#12. Kohlrabi

 

Calories: 4
Serving Size: 1.0 slice (16 grams)
Nutrient Score: A+
Good Source Of: Vitamin C (16.5% DV)

#11. Green Bell Pepper

 

Calories: 5
Serving Size: 10.0 pieces (27 grams)
Nutrient Score: A+
Good Source Of: Vitamin C (36.2% DV)

#10. Portobello Mushrooms

 

Calories: 18
Serving Size: 1.0 mushroom (84 grams)
Nutrient Score: A+
Good Source Of: Vitamin D (93.7% DV)

#9. Carrots

 

Calories: 1
Serving Size: 1.0 slice (3 grams)
Nutrient Score: A+
Good Source Of: Vitamin A (10% DV)

#8. Arugula

 

Calories: 5
Serving Size: 1.0 cup (20 grams)
Nutrient Score: A+
Good Source Of: Vitamin K (27.2% DV)

#7. Scallions

 

Calories: 6
Serving Size: 4.0 scallions (20 grams)
Nutrient Score: A+
Good Source Of: Vitamin K (51.8% DV)

#6. Mustard Greens

 

Calories: 15
Serving Size: 1.0 cup (56 grams)
Nutrient Score: A+
Good Source Of: Vitamin K (180.3% DV)

#5. Garlic

 

Calories: 4
Serving Size: 1.0 teaspoon (2.8 grams)
Nutrient Score: A+
Good Source Of: Selenium (20.3% DV)

#4. Okra

 

Calories: 31
Serving Size: 8.0 okra (95 grams)
Nutrient Score: A+
Good Source Of: Vitamin K (37.2% DV)

#3. Broccoli Rabe

 

Calories: 4
Serving Size: 0.5 cup (20 grams)
Nutrient Score: A+
Good Source Of: Vitamin K (56% DV)

#2. Yam

 

Calories: 89
Serving Size: 0.5 cup (75 grams)
Nutrient Score: A+
Good Source Of: Vitamin C (21.4% DV)

#1. Kale

 

Calories: 8
Serving Size: 1.0 cup (16 grams)
Nutrient Score: A+
Good Source Of: Vitamin K (141% DV)

Research More Nutrition Facts on HealthGrove

 

Related Slideshow: Top 5 Backpacking Foods You Never Knew You Needed

Prev Next

5. Wakame Seaweed

With only a bit of water, a few grams of dried seaweed blossoms into a nutrient-rich forest. Vegan, gluten free, rich in calcium, iron and folate, and it only weighs in at 1.6 oz per half cup. Throw a tablespoon of wakame into ramen noodle soups. Wakame seaweed can also be soaked in room temperature water for a refreshing salad. Add a package of tuna and some almonds from your trail mix for a satisfying lunch. 

Prev Next

4. Salami

Although relatively heavy, salami is worth packing along for its versatility.  Salami can be cubed and fried in pasta or rice dishes, sliced thinly for sandwiches, or just chomp a hunk off with your teeth while beating your chest savagely. Unlike fresh deli meats or even Spam, it can last for days unrefrigerated.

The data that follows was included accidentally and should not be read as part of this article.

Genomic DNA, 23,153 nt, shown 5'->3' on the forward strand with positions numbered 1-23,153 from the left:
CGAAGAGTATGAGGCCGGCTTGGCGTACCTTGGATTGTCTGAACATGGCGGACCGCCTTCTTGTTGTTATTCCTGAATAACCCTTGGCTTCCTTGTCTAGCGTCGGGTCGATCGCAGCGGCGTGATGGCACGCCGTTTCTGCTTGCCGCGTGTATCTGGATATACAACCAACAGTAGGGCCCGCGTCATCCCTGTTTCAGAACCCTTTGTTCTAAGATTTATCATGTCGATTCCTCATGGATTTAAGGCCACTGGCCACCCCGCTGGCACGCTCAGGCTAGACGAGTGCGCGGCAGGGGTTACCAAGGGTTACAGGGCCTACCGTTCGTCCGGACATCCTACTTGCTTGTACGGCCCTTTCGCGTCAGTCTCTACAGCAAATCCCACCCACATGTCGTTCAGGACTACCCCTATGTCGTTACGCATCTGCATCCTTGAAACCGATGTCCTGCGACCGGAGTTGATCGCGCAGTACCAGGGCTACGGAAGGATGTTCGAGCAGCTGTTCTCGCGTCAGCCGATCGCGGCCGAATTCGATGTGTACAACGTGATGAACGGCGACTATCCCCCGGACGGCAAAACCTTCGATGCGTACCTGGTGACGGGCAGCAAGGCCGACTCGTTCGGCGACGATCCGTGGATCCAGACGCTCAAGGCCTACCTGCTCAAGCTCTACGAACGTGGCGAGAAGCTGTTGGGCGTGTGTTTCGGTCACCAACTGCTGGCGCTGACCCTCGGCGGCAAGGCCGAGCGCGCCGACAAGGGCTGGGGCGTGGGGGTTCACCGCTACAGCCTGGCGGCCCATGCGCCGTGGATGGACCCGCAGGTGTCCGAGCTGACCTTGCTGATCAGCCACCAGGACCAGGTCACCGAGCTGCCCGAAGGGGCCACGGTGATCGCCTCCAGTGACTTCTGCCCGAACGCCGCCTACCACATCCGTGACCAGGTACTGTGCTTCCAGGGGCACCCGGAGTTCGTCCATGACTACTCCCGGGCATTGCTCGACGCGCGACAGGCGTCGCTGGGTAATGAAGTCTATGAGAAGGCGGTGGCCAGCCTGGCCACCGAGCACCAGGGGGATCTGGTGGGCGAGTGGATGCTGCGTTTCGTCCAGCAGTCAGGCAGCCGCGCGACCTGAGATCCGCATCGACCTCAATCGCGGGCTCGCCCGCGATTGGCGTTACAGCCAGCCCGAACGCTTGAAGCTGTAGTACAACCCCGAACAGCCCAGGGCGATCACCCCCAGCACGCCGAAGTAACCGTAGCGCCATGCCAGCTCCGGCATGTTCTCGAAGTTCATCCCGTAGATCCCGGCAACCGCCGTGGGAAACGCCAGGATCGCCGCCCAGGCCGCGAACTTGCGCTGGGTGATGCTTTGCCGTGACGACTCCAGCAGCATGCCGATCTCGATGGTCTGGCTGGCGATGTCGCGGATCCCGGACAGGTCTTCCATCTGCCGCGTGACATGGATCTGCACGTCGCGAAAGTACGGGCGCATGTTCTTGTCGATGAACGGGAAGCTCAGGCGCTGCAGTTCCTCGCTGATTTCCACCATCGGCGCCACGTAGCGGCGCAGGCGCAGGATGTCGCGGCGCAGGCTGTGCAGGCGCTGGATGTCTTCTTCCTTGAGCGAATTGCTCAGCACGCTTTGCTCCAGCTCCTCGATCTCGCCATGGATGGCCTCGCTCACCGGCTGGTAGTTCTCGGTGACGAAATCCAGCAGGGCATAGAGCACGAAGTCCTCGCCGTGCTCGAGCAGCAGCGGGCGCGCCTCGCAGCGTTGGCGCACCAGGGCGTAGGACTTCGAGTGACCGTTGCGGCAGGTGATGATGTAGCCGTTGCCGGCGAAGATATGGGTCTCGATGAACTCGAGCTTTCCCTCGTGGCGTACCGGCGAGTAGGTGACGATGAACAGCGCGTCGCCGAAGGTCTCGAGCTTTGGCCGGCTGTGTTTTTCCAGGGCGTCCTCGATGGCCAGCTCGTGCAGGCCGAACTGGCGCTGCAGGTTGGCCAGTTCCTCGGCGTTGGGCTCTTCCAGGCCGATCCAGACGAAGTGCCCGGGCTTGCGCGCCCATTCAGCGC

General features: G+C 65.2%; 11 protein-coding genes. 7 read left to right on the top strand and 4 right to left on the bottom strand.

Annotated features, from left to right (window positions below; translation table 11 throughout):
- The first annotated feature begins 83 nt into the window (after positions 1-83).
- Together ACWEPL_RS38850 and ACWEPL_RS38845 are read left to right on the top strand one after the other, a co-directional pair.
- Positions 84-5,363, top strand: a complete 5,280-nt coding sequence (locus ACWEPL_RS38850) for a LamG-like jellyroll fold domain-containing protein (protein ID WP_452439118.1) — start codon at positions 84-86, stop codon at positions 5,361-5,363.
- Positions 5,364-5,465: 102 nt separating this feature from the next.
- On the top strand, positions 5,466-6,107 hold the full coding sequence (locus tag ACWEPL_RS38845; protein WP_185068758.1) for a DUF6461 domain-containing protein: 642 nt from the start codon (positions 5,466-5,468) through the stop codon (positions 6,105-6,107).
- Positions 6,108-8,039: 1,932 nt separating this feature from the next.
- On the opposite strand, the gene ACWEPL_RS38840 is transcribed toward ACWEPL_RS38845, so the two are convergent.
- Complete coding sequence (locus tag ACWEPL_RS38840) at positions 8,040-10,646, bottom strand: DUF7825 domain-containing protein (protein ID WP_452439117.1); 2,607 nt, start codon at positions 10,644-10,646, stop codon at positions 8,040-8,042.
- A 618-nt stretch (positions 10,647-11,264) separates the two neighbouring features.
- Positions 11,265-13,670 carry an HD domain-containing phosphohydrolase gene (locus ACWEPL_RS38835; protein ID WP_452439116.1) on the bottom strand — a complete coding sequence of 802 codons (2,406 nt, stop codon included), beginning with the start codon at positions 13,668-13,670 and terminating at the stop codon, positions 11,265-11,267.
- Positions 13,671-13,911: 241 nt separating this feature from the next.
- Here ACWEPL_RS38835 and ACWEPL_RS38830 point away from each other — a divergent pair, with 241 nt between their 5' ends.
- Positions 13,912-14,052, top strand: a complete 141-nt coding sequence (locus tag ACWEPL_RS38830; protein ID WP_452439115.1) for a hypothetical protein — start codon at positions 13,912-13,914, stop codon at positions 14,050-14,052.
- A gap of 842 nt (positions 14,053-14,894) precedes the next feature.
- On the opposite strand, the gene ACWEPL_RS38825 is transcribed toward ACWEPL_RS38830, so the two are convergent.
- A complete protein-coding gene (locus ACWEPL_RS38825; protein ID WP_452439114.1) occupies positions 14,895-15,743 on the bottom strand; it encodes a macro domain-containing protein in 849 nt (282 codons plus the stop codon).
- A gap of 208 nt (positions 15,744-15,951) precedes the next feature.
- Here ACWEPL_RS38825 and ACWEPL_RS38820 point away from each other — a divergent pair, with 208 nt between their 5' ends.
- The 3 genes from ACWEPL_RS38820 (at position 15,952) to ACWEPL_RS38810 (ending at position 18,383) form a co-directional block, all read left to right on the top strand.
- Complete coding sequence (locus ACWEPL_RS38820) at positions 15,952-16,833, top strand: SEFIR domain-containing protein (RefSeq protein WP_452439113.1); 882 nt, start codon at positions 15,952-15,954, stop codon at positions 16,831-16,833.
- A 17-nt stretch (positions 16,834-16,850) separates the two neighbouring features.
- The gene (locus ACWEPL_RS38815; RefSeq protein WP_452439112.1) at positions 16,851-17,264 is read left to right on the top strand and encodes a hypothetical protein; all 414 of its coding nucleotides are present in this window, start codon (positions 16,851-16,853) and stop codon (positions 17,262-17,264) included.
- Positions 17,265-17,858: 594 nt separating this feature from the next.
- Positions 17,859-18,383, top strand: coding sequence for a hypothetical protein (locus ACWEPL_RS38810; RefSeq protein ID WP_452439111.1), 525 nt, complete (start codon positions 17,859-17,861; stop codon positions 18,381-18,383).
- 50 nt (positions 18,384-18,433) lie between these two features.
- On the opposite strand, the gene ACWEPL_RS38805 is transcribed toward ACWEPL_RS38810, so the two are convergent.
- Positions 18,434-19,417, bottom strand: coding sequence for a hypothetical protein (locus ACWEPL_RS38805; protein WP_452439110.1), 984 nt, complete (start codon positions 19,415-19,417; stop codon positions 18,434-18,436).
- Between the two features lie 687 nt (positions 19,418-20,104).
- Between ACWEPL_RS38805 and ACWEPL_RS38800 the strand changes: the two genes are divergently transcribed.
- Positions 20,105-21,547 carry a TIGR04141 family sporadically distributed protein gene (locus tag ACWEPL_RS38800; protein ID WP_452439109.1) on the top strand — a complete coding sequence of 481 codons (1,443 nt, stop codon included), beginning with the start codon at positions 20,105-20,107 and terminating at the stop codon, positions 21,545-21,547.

Prev Next

3. Crystallized Eggs

Forget the powdered variety, which when mixed with water omits a vague odor similar to cat pee. Thanks to food scientists, we can now purchase crystallized eggs to stir into soups, boiled with instant rice, or turned into scrambled eggs for a protein rich breakfast. Go for the ‘Ova Easy’ brand. At $54.99 for a 2.25 lb can it is not cheap, but the can lasts for 5 years on the shelf and the superior taste is worth it. 

Prev Next

2. Spice Wheel

A must for elevating bland, high-carb backpacking foods. Personalize by choosing which spices you want in the wheel’s 6-8 compartments. After your fourth meal of pasta, you’ll be thankful you can choose curry or cumin to keep your tongue happy. Spice wheels are widely available for less than four bucks and make great gifts for your outdoorsy friends and family. 

Photo credit: camperpartsworld.com

Prev Next

A Plastic Mug With a Lid

Okay, okay, so it’s not a food, but one lidded cup replaces a bowl, plate and drinking cup while on the trail. Cups can store your coffee and tea in the morning and your apricot cashew couscous in the evening. Purchase ones with screw-on lids double as tupperware for transporting leftovers. Some brands are clear plastic with measurements on the side for easy camp cooking. We love GSI Outdoors ‘Fairshare’ Mug, starting at $8.75 each. 

Photo: GSI Outdoors Fairshare Mug via rei.com